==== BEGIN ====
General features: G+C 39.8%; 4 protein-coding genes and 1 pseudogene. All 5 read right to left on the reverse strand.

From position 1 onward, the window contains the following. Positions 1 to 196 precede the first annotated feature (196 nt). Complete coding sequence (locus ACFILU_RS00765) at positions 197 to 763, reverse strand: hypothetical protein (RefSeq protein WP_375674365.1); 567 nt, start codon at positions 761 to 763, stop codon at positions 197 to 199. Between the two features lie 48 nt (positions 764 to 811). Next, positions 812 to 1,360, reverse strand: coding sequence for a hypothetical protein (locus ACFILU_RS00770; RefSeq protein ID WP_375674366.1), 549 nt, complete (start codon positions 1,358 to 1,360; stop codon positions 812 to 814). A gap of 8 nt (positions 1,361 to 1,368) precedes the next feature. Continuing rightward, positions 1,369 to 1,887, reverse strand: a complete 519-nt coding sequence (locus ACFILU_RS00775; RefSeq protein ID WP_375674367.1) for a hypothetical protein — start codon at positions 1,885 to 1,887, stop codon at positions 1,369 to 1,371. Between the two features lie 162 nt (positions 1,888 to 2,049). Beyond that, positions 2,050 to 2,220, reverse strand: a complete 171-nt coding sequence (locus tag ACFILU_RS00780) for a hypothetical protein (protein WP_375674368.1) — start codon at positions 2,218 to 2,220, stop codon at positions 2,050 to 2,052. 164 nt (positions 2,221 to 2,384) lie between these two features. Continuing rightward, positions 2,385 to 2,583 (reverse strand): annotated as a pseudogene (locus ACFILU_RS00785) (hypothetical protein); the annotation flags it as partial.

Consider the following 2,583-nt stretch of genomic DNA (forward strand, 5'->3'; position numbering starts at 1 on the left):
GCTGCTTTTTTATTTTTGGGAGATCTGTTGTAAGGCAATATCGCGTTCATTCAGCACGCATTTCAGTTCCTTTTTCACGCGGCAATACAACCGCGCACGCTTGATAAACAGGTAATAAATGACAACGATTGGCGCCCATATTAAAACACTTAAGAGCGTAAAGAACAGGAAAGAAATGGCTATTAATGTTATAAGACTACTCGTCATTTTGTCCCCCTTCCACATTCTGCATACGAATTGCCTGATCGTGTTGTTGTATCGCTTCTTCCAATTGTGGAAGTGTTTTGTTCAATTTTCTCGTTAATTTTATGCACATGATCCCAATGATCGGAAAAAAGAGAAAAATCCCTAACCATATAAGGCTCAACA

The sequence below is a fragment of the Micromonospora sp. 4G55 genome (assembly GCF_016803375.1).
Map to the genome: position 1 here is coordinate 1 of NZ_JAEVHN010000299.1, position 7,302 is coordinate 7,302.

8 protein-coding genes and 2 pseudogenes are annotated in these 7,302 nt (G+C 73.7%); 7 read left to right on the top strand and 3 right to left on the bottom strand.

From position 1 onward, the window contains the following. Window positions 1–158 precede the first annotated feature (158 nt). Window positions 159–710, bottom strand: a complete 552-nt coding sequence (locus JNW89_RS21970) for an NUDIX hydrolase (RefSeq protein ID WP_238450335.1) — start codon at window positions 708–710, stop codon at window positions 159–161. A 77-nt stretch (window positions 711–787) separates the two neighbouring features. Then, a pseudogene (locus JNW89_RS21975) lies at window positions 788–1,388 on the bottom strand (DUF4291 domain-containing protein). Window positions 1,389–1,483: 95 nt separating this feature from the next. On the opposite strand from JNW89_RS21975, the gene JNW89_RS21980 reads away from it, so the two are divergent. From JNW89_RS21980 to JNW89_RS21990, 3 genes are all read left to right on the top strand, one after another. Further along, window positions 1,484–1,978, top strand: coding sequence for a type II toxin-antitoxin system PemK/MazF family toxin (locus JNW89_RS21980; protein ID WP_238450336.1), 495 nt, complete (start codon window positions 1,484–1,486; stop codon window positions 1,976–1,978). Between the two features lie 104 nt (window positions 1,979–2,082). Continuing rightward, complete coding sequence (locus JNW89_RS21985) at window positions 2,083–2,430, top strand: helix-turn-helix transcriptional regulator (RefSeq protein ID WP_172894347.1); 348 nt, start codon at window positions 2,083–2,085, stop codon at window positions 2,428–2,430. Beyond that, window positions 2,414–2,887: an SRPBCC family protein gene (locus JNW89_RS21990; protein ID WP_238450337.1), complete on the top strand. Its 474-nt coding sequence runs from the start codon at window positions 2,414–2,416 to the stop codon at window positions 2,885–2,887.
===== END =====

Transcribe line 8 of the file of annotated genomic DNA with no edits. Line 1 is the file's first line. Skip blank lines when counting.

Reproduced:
From position 1 onward, the window contains the following. Window positions 1–158 precede the first annotated feature (158 nt). Window positions 159–710, bottom strand: a complete 552-nt coding sequence (locus JNW89_RS21970) for an NUDIX hydrolase (RefSeq protein ID WP_238450335.1) — start codon at window positions 708–710, stop codon at window positions 159–161. A 77-nt stretch (window positions 711–787) separates the two neighbouring features. Then, a pseudogene (locus JNW89_RS21975) lies at window positions 788–1,388 on the bottom strand (DUF4291 domain-containing protein). Window positions 1,389–1,483: 95 nt separating this feature from the next. On the opposite strand from JNW89_RS21975, the gene JNW89_RS21980 reads away from it, so the two are divergent. From JNW89_RS21980 to JNW89_RS21990, 3 genes are all read left to right on the top strand, one after another. Further along, window positions 1,484–1,978, top strand: coding sequence for a type II toxin-antitoxin system PemK/MazF family toxin (locus JNW89_RS21980; protein ID WP_238450336.1), 495 nt, complete (start codon window positions 1,484–1,486; stop codon window positions 1,976–1,978). Between the two features lie 104 nt (window positions 1,979–2,082). Continuing rightward, complete coding sequence (locus JNW89_RS21985) at window positions 2,083–2,430, top strand: helix-turn-helix transcriptional regulator (RefSeq protein ID WP_172894347.1); 348 nt, start codon at window positions 2,083–2,085, stop codon at window positions 2,428–2,430. Beyond that, window positions 2,414–2,887: an SRPBCC family protein gene (locus JNW89_RS21990; protein ID WP_238450337.1), complete on the top strand. Its 474-nt coding sequence runs from the start codon at window positions 2,414–2,416 to the stop codon at window positions 2,885–2,887.